What do you think are the biggest opportunities to focus on in the real estate industry right now?
Definitely smart homes and conversations with your clients about, is this something that’s going to stay or is it going to go when you move? Do you even know how, if you leave it, to reprogram it? Because that apparently is an interesting conversation that people have to have. In Minnesota, it says you have to completely reset any smart home devices to factory settings and the new owner can redo it, but some states don’t have any regulation on how that technology is. Clearly, you’re going to take your Echo, but if you’re one of those people who bought a gas range that is smart, are you still going to have control of it? That’s something agents need to start asking questions about, and that leads into asking more questions about what’s being recorded in the property so you can start making those smart disclosures.
And always copyright — do you have a contract with your photographers or your videographers or your drone operator, and what does that contract look like? I’m still amazed that in an industry that is so contract-focused and wants to meet the requirements, people still don’t have contracts with the people who provide services to them. The ease of licensure when it comes to images as well as language or music that’s been created by another entity.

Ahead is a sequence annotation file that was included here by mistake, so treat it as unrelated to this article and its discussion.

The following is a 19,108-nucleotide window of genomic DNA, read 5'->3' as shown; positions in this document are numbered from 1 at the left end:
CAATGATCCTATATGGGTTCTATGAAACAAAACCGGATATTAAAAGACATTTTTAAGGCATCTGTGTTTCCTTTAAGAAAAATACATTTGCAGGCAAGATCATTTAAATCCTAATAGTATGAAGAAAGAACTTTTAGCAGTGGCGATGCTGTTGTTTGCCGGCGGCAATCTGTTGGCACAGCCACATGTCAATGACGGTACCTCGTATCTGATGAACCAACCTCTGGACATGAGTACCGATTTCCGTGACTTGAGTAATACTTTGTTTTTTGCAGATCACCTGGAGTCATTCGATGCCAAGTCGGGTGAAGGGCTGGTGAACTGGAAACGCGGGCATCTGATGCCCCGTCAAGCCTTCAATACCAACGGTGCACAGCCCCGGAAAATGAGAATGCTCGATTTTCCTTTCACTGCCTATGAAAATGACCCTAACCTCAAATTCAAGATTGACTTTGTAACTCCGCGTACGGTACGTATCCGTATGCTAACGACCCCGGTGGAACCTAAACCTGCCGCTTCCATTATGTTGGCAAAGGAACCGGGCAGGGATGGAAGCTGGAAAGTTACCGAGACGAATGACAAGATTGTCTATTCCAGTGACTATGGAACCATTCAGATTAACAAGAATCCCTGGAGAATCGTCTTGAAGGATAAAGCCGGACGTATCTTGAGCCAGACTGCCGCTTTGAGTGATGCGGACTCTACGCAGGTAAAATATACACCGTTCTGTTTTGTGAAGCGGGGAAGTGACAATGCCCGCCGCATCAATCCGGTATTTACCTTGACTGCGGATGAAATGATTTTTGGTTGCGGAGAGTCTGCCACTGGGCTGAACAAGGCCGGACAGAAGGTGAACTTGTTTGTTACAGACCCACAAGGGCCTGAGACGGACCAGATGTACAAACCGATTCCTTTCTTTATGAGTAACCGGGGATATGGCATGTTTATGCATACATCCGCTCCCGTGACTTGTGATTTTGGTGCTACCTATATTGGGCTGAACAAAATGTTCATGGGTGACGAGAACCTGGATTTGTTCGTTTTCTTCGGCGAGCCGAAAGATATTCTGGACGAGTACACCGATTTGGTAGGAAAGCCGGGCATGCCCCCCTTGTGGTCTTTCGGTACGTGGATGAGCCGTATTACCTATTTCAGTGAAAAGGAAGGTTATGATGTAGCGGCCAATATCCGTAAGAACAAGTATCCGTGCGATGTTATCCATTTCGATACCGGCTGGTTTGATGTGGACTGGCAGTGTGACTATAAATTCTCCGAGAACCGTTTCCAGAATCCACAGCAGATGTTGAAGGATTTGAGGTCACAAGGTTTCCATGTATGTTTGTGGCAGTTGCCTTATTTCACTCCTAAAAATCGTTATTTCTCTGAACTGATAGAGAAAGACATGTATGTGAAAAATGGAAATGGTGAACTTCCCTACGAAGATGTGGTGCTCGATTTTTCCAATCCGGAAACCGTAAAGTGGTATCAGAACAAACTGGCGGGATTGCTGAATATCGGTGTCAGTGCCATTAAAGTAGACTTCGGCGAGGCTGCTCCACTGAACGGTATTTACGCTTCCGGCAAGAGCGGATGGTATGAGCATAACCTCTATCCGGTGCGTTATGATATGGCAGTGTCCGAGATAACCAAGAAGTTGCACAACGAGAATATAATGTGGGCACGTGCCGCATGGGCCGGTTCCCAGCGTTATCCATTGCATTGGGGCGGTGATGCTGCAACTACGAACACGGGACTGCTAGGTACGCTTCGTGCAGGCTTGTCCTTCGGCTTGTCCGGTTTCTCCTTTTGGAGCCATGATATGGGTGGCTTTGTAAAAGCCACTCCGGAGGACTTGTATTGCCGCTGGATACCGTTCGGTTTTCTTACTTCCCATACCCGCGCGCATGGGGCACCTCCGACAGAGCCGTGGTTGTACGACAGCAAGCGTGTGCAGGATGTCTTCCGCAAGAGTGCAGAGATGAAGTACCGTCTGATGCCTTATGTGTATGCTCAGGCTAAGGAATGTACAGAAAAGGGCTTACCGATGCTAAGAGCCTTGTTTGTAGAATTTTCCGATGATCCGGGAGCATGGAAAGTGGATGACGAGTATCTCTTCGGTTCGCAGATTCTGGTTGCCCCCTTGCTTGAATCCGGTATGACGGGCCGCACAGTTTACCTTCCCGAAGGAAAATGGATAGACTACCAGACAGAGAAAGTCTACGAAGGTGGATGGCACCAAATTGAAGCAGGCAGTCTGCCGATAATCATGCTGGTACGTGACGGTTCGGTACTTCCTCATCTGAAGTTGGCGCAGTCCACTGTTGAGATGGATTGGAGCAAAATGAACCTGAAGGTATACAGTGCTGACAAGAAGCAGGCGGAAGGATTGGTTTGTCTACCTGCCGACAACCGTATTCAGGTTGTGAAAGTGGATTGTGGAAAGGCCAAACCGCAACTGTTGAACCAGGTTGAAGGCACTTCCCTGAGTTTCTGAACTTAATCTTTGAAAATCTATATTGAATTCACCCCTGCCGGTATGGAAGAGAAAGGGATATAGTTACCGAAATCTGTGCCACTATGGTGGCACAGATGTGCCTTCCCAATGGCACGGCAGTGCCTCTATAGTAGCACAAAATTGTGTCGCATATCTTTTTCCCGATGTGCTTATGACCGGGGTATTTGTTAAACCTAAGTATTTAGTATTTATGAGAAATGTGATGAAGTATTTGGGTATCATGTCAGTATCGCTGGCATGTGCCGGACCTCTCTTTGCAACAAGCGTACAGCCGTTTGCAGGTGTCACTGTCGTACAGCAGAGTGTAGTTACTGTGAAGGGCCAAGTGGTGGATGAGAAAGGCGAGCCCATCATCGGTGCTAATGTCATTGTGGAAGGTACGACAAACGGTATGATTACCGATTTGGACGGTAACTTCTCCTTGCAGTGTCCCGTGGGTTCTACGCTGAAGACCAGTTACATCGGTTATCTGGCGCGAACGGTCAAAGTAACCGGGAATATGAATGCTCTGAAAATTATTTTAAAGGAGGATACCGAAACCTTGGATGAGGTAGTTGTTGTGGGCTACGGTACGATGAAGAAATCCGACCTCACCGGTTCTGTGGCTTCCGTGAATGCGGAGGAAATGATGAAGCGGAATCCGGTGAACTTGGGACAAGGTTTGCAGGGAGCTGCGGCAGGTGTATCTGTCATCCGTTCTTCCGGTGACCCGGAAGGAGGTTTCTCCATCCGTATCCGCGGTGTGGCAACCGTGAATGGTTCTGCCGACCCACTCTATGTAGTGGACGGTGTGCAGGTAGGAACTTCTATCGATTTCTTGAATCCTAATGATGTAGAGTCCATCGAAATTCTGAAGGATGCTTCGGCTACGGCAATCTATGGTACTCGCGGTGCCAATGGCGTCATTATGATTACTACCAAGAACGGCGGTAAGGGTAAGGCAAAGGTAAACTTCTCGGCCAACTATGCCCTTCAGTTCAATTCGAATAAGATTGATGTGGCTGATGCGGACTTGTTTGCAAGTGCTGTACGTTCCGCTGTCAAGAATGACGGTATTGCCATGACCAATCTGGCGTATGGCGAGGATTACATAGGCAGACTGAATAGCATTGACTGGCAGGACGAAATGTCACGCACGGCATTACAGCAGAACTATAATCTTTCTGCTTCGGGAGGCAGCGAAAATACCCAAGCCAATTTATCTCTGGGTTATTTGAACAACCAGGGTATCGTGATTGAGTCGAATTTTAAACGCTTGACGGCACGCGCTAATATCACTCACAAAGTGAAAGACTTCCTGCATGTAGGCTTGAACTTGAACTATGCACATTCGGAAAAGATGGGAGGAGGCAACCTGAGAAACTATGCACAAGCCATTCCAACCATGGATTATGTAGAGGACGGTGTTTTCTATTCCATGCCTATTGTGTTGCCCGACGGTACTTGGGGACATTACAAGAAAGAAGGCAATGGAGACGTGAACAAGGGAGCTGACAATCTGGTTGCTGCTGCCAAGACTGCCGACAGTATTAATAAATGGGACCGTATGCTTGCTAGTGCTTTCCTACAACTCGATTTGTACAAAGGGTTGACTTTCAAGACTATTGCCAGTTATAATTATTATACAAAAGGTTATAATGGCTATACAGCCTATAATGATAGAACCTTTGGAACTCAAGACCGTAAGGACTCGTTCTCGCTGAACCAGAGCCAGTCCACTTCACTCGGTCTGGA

And we’re almost too late into it now, but there are a lot of brokerages that never created any kind of policies and procedures manual around social media. And now the cow is out of the barn and you’re not going to get it back in there, but it is something that brokerages need to focus on training — the expectations for digital and electronic communications; what format are you using when it comes to conversations with your clients? In most states, those conversations need to be part of the brokerage’s file, and in a lot of states they don’t save texts or private messages on WhatsApp. We need to have a conversation about that. And not only do we have those saved, but then they’re part of the broker’s file, and we have to address in contracts what will happen to data that the agent has through the course of their relationship with a client if they leave the brokerage.